FORT MYERS, Fla. – Lee County wants to spend $1.5 million upgrading an emergency system to allow more dynamic communication to dispatchers.
All fire and emergency calls made in Lee County are currently accepted by dispatchers located in one building, the Lee County Communications Building on Ortiz Avenue. Operators send out first responders using a Windows XP system, which dates back to 2002.
But now Lee County’s department of public safety wants to upgrade to a system called Next Generation, which would introduce the ability to send text, photo and videos to 911, according to Public Safety Director Rob Farmer.
The upgrades will cost an estimated $1.5 million, but Farmer said that the county’s emergency system needs to function to residents’ needs.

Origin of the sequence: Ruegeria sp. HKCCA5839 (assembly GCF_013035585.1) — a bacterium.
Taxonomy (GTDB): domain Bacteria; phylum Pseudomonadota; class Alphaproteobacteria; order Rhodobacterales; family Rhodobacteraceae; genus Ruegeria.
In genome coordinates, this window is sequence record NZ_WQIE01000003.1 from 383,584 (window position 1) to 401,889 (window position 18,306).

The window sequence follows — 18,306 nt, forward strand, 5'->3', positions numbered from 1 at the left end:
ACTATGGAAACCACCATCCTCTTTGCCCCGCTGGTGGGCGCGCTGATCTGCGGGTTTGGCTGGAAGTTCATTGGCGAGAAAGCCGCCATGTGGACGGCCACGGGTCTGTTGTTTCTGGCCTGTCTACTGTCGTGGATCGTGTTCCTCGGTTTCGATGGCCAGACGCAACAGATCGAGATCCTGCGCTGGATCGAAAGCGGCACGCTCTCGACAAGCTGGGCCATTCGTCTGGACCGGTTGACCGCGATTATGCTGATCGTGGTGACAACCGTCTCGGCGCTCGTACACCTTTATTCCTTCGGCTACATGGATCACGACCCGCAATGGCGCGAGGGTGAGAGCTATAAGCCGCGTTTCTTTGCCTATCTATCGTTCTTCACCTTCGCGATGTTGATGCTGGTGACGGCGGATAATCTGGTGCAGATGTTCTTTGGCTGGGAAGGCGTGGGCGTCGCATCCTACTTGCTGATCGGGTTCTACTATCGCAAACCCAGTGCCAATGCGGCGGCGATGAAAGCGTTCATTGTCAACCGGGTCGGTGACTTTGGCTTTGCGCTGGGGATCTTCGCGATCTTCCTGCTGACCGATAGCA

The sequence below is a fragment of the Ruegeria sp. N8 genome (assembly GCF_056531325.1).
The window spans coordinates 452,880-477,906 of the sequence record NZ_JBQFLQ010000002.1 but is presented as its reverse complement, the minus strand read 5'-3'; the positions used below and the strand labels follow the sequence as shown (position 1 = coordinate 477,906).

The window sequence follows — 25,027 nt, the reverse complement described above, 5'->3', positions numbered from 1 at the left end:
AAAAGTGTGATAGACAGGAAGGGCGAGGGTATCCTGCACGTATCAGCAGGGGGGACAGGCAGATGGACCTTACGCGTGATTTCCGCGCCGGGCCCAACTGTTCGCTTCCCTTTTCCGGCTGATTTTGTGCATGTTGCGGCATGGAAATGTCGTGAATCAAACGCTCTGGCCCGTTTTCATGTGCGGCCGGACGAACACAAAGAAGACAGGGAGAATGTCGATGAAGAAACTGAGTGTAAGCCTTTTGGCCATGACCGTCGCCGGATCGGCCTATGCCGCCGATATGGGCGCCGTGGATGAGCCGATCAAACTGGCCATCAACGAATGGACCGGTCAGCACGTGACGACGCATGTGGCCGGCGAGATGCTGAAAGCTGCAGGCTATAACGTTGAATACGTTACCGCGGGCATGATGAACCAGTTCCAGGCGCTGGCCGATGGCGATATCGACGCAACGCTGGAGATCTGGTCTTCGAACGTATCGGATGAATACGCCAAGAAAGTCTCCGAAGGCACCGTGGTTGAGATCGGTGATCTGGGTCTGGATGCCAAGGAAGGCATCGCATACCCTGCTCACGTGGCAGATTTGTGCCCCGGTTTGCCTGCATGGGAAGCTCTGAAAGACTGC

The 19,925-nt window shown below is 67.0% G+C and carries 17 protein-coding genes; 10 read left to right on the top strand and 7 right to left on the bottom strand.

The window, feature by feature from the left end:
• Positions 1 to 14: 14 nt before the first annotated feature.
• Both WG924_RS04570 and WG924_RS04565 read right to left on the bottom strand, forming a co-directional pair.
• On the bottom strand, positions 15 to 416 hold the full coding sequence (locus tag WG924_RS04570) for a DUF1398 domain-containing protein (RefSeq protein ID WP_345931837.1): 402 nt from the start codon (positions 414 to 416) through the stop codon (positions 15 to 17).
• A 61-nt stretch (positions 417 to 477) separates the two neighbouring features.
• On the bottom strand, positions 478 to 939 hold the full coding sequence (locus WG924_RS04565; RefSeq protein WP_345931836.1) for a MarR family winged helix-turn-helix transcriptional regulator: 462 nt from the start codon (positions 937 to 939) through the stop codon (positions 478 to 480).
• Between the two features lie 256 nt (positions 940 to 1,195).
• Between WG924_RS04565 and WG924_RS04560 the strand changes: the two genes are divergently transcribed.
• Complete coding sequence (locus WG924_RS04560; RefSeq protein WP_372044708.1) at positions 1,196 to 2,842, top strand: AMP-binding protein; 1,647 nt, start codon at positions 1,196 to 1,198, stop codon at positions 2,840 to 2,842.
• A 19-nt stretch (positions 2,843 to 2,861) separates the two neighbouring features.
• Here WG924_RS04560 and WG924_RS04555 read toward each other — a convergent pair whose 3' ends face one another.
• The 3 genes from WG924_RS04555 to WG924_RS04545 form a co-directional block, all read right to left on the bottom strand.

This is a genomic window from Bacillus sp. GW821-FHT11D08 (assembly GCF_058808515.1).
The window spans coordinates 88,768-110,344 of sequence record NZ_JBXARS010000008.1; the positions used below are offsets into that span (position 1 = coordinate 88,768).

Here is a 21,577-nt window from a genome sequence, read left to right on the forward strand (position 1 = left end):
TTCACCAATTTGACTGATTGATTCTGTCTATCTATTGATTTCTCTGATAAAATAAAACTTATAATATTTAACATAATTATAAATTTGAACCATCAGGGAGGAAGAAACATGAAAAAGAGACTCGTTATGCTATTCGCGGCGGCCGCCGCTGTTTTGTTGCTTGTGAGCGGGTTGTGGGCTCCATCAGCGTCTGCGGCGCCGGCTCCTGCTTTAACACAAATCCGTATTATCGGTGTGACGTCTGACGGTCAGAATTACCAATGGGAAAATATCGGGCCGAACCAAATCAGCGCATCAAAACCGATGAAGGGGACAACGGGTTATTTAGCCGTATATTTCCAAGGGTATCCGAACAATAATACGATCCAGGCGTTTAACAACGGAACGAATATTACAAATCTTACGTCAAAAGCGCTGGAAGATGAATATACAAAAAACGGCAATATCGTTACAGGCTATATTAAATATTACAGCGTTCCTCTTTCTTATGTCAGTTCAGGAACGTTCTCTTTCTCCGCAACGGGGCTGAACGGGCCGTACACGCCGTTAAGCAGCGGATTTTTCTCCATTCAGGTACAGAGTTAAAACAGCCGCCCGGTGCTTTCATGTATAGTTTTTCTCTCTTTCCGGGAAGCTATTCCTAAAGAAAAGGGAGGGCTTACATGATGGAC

“You have to make sure that 911 works well,” he said. “There is no second-guessing that. So this is a way to be sure that 911 is working its best for our residents and visitors.”
Keeping up with technology makes sense, some people said. But others weren’t convinced that the upgrades are needed.
“Especially (not) for the older people. Some people don’t even know how to text,” said Carol Doerfel.
If the upgrades are approved next week, CenturyLink will be awarded a contract to bring Next Generation to Lee County. The installation is expected to take two years. Several larger counties in Florida and around the nation are already working on the upgrade.